14 July 2012

When it isn't raining

I have had two lovely sunny mornings in Brede High Woods this last week and, though it is wet underfoot, the wildlife responds very quickly to an hour or two of warmth.

Butterflies on the wing include many silver-washed fritillaries and today just one white admiral.  There are also meadow browns, ringlets, commas, red admirals, brimstones and large and small skippers.  I have not yet seen a gatekeeper though and they are usually one of the commonest butterflies at this time of year.

One apparent success story is the large number of six-spot burnet moths (Zygaena filipendulae) shown here on marsh thistle.

20120712 BHW six-spot burnet

It disappeared from the woods for a few years, then started to return a couple of years ago and continues to increase in Holman Wood Field.

One of the plants now in full bloom in several places is musk mallow (Malva moschata), so named because the flowers are said to smell of musk and they do have quite a pleasant scent.

20120712 BHW Malva moschata

Not being sure of what proper musk smelt like anyway, I looked it up in Wikipedia and learnt that "No other natural substance has such a complex aroma associated with so many contradictory descriptions; however, it is usually described abstractly as animalic, earthy and woody or something akin to the odour of baby's skin"  The leaves of musk mallow are very finely divided, which distinguishes it from other mallows and, with the flowers, are edible and highly regarded by many wild food foragers.

Musk mallow is a native but, in the main car park, there are, as usual, some interesting aliens.  In the picture below there is, on the right, a typical plant of purple toadflax (Linaria purpurea) next to the much rarer pink form of this Mediterranean plant.  In the foreground there are also some silver leaves of  Lamiastrum galeobdolon subspecies argentatum, a cultivated form of the wild yellow archangel.

20120714 BHW Linaria Galeobdolon

9 July 2012

Recolonising plants

An area that until late 2008 was covered in a dense canopy of spruce with a ground layer of black, dead pine needles, has now the conifers have gone, a very varied vegetation of a markedly heathland nature.  All three Sussex species of heather grow there and there is purple moor grass, dodder and much else.

Here is some slender St. John's-wort, Hypericum pulchrum, in the bracken:

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As well as these smaller acid soil plants there are many trees and shrubs coming from seed.

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The picture above shows a host of birch seedlings, which we would rather not have, with a slightly larger alder buckthorn seedling in the centre.  Alder buckthorn, Frangula alnus, is scattered, but uncommon, in the High Woods and it is good to see in increasing naturally, especially as it is the only local food plant of the brimstone butterfly (one of which was on the wing here last week).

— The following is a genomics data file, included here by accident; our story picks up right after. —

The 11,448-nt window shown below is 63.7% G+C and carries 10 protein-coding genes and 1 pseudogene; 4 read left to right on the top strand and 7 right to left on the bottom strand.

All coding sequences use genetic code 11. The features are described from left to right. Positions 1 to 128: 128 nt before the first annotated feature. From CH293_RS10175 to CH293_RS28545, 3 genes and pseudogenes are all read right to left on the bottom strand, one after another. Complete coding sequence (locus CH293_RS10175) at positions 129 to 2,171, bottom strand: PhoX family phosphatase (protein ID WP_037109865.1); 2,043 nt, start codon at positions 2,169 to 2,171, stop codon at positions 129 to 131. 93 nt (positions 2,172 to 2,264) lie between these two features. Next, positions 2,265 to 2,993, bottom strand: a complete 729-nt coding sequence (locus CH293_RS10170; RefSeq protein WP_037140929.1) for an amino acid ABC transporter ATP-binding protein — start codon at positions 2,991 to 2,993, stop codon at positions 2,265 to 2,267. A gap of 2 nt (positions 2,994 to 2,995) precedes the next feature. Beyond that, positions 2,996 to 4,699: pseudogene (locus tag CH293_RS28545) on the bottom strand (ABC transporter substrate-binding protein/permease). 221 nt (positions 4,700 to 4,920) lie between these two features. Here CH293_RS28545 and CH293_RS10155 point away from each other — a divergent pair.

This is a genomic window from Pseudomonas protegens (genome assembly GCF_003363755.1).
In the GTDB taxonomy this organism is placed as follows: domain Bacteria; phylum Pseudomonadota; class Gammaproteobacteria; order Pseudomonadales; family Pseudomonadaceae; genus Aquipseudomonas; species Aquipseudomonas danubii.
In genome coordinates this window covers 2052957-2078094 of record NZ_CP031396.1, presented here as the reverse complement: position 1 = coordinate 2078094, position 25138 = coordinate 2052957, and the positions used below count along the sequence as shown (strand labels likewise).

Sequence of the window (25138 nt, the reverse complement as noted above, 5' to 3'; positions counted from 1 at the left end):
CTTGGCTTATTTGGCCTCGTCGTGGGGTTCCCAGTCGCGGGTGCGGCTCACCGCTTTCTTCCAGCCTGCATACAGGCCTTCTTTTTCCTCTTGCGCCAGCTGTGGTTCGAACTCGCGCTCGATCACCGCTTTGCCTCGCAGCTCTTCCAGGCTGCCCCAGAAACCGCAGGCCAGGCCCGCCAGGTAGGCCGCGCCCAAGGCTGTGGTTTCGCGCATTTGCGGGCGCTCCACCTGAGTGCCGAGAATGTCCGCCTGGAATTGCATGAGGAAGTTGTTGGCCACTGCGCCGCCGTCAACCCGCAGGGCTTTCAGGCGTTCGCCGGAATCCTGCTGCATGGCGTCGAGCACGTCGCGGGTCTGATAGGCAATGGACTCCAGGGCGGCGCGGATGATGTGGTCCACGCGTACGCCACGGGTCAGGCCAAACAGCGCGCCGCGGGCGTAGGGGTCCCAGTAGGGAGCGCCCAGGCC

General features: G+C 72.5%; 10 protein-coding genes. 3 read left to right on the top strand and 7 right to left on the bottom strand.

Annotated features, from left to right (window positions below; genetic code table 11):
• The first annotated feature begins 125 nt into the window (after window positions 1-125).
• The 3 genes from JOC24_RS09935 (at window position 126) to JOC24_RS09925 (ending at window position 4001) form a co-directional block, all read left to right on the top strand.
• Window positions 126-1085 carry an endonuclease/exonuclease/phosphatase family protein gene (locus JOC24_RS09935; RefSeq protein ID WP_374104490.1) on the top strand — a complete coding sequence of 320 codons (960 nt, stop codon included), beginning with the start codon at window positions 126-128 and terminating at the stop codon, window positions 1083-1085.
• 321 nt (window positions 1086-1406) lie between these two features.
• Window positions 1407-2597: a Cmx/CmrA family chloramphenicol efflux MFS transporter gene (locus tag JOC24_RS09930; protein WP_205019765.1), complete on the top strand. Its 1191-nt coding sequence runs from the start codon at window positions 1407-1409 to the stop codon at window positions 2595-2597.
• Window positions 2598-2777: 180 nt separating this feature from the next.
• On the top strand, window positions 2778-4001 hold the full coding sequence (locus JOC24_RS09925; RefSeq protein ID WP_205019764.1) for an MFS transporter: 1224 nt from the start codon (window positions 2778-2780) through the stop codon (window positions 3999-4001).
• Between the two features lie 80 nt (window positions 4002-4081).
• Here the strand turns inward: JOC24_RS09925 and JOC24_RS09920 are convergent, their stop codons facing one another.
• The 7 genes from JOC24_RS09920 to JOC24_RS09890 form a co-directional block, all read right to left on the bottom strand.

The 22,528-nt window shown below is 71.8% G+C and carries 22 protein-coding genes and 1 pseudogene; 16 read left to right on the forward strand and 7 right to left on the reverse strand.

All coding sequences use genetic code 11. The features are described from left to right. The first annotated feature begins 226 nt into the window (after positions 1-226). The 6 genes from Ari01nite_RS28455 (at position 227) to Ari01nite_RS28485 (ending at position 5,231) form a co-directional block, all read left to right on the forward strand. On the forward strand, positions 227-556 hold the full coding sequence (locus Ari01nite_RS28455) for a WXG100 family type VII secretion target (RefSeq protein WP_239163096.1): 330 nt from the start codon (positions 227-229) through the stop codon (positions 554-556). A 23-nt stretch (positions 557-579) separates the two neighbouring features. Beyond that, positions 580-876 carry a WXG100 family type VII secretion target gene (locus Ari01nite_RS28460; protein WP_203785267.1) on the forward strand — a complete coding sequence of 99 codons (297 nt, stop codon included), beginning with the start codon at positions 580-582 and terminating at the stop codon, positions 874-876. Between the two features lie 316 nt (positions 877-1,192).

7 July 2012

Small water bodies

This very wet summer has its compensations and there are many small water bodies in Brede High Woods at the moment that offer a specialised habitat to the various plants and animals that need them.

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In the areas where the cattle graze there are plenty of water-filled hoof prints and there are some insects that use such a very ephemeral habitat.  The caddis fly Limnephilus sparsus, for example.  A widespread species, but with only one Sussex record so far (Chailey Common).

Plants that flourish in small scale aquatic environments include remote sedge, Carex remota, seen here at the edge of an iron-stained stream that would normally be dried up by now.

20120706 BHW Carex remota (11a)

In the cart ruts there are pools rich in lesser spearwort and water-starwort (Callitriche), whose leaves can almost cover the surface as below.

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Where the soil is very acid and boggy there are some good colonies of sphagnum moss much more associated in my mind with moorlands and uplands.

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Something new to me was a strange red cloud I noticed on the muddy bottom of a small, clear puddle in one of the rides.  I thought at first it might be a leaf, or a dense cluster of water fleas, but closer inspection showed it to be a colony of tubifex worms, almost certainly Tubifex tubifex which, like us, use the red-pigmented haemoglobin to carry oxygen around their bodies.

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Each 'cloud' is composed of hundreds of small worms, head down and writhing around together like the tentacles of a sea anemone.

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These pools and puddles may be small, but there is much going on in them and, when they dry up, most of the residents have survival strategies to tide them over until the next deluge.